Short stick, big impact for Bedard, Manis

Brett Bedard, a former Severn School standout, is a short stck defenseman for North Carolina, which will meet Loyola on Saturday in the national semifinals.

Brett Bedard was the go-to goal-scorer for the Severn School lacrosse team. Strong, powerful and possessing a cannon crank shot, the standout midfielder always drew the long pole against MIAA A Conference opponents.

Bedard made the Severn varsity as a freshman, received and accepted a scholarship from North Carolina as a sophomore.


So it was a real surprise when Bedard got down to Chapel Hill and was quickly sent over to the defensive end of the field. North Carolina head coach Joe Breschi evaluated the freshman for a few fall practices and decided he would make an ideal defensive midfielder.

"At that point, I was willing to do whatever it took to get on the field," Bedard said. "At this level, you don't ask questions. You accept the role you're given and just try your best to make an impact."


Nick Manis, who was also an offensive midfielder at Severn School, experienced a similar transformation upon arrival at Maryland. However, as an invited walk-on, it wasn't much of a surprise to be asked to handle the unheralded role of short stick defensive midfield.

"Coming in, I had an open mindset. I wanted to do anything to get on the field. The coaches told me that was the best opportunity to play so I embraced it. I've never put my head down and wished I was scoring a bunch of goals," Manis said. "That's the beauty of Maryland lacrosse. Everybody has their role and nobody is too big to accept that role."

Bedard and Manis probably should have taken the position switch as a compliment. In this era of Division I lacrosse, coaches use some of their best athletes as short stick defensive midfielders because it has become such an important position. Being a "shorty" means playing the wing on faceoffs, defending talented offensive midfielders, battling for ground balls and running end-to-end in the clearing game.

"It's really a fun position and I've actually grown to love it," Bedard said. "You're involved in almost every phase of the game and the team relies on you to do a lot."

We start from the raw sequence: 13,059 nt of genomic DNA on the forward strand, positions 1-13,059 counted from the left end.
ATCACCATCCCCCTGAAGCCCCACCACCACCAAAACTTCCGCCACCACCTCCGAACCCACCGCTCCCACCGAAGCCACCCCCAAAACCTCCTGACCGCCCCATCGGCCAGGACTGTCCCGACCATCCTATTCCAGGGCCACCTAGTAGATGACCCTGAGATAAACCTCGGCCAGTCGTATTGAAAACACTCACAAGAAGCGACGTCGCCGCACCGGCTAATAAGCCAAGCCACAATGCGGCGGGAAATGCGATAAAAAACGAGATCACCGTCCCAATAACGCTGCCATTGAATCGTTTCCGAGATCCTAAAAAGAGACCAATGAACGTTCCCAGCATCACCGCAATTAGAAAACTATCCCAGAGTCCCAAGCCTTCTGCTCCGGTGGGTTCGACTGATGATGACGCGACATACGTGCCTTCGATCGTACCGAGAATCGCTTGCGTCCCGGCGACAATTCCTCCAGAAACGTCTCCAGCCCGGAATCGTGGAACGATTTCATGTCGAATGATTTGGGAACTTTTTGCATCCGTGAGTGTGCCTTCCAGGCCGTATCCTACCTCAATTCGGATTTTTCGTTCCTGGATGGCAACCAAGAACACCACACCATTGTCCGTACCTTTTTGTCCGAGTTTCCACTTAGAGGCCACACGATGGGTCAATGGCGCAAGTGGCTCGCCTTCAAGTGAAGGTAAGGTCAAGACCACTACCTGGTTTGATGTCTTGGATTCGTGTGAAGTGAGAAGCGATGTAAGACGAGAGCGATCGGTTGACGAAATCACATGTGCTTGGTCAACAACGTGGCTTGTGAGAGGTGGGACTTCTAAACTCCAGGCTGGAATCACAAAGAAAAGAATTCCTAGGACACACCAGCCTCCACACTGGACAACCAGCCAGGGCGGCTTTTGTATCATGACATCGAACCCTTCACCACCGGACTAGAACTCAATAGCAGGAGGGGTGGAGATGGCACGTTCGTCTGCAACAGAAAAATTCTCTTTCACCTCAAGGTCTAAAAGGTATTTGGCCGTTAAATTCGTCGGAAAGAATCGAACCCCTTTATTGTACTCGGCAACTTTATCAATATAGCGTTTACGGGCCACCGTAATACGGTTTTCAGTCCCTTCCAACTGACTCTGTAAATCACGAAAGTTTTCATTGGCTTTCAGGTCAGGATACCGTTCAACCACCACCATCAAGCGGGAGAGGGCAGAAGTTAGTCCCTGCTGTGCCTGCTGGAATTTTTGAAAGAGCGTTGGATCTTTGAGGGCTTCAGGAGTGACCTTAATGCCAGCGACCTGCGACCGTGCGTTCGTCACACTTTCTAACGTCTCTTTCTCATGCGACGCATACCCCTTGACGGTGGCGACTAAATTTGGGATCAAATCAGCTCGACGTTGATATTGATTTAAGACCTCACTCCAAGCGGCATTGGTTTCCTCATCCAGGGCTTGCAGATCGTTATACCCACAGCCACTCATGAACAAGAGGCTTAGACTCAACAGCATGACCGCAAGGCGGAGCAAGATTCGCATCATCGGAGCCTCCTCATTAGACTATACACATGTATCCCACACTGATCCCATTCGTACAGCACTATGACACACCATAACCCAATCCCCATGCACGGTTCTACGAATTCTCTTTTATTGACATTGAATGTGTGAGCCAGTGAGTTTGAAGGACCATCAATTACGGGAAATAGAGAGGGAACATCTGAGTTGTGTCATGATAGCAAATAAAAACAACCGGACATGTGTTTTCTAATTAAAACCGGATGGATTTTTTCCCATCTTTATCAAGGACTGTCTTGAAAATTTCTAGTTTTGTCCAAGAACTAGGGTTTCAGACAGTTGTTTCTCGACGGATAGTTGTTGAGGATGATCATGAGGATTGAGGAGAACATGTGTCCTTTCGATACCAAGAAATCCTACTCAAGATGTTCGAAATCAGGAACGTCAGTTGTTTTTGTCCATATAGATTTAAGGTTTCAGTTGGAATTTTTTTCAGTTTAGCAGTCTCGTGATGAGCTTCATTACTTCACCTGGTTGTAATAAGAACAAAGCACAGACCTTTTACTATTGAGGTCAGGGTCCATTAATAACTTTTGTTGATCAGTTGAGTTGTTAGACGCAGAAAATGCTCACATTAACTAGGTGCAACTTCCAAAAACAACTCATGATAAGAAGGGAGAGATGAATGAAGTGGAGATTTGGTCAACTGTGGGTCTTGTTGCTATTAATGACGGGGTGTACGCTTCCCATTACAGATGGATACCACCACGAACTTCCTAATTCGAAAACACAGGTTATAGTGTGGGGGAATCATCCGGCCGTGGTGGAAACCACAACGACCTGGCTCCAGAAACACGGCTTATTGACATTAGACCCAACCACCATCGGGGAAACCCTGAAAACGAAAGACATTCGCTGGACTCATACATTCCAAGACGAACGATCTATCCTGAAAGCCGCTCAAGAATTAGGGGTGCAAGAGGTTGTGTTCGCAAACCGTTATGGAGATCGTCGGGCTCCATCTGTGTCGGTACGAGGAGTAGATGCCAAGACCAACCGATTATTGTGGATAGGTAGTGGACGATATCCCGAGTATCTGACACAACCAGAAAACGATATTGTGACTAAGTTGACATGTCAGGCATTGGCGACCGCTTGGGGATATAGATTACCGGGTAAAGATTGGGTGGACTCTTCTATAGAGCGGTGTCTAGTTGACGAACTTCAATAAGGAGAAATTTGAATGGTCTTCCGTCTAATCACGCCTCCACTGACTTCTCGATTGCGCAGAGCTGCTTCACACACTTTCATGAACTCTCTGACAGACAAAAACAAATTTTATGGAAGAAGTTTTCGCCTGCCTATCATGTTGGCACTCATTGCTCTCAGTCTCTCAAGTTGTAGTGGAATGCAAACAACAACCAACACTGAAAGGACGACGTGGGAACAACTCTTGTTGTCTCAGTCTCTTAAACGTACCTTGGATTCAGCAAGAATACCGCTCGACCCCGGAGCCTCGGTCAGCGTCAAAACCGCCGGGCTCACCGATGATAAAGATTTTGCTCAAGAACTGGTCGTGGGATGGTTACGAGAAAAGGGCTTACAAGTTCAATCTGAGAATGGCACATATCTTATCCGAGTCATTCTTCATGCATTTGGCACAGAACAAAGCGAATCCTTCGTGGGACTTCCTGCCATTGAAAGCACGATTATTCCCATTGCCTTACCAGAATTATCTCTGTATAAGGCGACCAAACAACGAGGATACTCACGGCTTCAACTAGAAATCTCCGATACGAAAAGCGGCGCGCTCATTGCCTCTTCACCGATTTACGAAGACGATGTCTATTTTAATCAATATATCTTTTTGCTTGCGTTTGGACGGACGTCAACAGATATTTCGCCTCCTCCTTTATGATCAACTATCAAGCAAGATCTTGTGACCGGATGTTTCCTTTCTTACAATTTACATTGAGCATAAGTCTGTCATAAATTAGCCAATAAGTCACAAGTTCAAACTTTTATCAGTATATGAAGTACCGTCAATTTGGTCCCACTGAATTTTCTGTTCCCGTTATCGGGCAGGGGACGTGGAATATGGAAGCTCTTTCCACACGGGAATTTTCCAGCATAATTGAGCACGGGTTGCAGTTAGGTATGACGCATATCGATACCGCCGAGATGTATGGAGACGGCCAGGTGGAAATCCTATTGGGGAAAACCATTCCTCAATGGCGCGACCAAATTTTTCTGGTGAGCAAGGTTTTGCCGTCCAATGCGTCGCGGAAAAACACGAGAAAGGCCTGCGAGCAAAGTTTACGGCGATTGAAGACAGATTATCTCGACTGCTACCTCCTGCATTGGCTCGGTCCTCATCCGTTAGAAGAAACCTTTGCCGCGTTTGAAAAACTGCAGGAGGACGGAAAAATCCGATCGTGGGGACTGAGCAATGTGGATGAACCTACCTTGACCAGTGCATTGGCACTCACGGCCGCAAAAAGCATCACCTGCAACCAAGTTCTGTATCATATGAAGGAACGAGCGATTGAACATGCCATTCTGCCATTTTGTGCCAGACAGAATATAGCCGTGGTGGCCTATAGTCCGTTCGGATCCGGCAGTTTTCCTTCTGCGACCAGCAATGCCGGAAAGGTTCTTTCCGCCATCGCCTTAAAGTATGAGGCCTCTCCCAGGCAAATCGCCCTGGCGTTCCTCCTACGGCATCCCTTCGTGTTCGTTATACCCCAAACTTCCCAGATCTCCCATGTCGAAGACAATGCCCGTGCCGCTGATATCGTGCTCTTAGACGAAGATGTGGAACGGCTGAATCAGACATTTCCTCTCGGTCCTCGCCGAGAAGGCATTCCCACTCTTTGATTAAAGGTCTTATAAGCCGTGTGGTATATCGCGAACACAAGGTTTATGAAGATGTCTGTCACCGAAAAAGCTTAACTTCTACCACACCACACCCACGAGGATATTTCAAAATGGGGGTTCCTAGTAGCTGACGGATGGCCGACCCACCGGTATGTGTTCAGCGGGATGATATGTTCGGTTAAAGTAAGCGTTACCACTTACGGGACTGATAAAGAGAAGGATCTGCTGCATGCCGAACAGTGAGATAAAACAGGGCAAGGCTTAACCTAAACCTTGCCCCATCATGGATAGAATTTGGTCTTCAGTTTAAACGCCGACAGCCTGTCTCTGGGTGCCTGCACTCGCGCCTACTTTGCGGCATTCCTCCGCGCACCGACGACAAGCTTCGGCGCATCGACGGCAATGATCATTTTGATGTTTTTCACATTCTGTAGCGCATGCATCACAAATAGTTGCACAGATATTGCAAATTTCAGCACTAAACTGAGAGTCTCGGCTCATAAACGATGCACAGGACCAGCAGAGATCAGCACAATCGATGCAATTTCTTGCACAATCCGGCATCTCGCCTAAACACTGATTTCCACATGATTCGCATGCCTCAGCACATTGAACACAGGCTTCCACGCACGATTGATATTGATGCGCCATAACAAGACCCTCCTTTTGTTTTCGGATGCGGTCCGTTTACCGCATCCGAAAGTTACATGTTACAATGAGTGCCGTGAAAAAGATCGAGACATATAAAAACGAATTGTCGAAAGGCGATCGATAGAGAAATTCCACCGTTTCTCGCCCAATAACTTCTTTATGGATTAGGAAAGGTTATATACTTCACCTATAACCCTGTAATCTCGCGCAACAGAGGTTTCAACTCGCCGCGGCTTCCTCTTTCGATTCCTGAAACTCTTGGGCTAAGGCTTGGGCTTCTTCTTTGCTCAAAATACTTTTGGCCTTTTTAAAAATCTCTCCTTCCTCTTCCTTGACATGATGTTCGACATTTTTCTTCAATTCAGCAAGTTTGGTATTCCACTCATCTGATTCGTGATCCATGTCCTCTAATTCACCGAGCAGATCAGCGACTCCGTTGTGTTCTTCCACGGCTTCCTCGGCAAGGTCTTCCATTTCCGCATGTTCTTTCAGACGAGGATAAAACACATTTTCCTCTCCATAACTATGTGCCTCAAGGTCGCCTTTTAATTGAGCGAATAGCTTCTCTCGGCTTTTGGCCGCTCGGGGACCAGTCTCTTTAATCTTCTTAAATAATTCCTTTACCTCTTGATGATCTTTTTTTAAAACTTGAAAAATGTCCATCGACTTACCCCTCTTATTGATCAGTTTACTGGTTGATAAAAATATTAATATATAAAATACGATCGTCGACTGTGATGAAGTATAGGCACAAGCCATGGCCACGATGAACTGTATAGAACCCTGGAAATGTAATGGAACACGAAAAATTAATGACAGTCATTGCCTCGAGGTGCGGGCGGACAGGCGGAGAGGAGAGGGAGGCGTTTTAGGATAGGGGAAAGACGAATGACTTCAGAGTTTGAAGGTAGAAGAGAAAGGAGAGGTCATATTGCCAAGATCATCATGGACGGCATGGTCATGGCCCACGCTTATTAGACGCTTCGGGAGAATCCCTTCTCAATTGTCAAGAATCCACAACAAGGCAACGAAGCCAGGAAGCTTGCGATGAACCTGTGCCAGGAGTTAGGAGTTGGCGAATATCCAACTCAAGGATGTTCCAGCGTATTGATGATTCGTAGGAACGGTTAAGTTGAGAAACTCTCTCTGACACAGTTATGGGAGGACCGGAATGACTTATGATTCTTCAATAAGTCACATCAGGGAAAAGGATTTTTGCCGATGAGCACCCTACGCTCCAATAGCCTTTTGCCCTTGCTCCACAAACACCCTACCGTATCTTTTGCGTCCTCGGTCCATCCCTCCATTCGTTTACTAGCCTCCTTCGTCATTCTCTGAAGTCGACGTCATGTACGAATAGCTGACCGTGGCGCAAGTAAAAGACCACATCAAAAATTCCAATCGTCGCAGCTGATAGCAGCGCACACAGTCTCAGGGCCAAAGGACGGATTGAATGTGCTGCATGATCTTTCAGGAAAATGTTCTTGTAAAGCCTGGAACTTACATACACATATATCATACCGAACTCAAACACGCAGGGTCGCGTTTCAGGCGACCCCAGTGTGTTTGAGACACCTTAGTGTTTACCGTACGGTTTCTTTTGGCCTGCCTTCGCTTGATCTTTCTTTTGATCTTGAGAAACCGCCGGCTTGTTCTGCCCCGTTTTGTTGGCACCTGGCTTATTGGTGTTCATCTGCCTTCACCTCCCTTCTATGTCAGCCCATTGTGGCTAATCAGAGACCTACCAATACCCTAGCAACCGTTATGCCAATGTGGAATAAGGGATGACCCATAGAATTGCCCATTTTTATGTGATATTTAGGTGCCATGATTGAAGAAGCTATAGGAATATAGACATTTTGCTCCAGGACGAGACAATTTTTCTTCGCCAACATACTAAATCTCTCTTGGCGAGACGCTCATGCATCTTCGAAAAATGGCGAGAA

At Severn, Bedard came off the field whenever his team was on defense because the coaching staff wanted to conserve his energy for offense. Learning the fundamentals of defending with a short stick was the biggest adjustment.

"I'd never played defense in my life so I had a lot to learn about footwork, positioning and how to use your stick," he said. "You also have to understand all the defensive concepts and how you fit into the big picture of the unit."


Manis could have gone to a lower tier Division I program or played at the Division III level and been an offensive midfielder, but wanted to follow in his father's footsteps and become a Terp.


Nick Manis was a standout midfielder for Maryland from 1977-1980 and his namesake grew up going to football, basketball and lacrosse games in College Park.

"When the opportunity arose to play lacrosse here, I just could not turn that down," said Manis, a finalist for the C. Markland Kelly Award as a senior at Severn. "Looking back, I'm so glad I made that decision. I would not trade the experience of the last four years for anything. It's been so awesome to be a part of this great program."

Manis became a key member of the short stick defensive midfield rotation as a sophomore, playing in all 16 games for a squad that reached the NCAA semifinals. The 6-foot, 180-pounder was slated for an expanded role last season, but suffered a broken foot in preseason and had to watch from the sideline as Maryland reached the national championship game.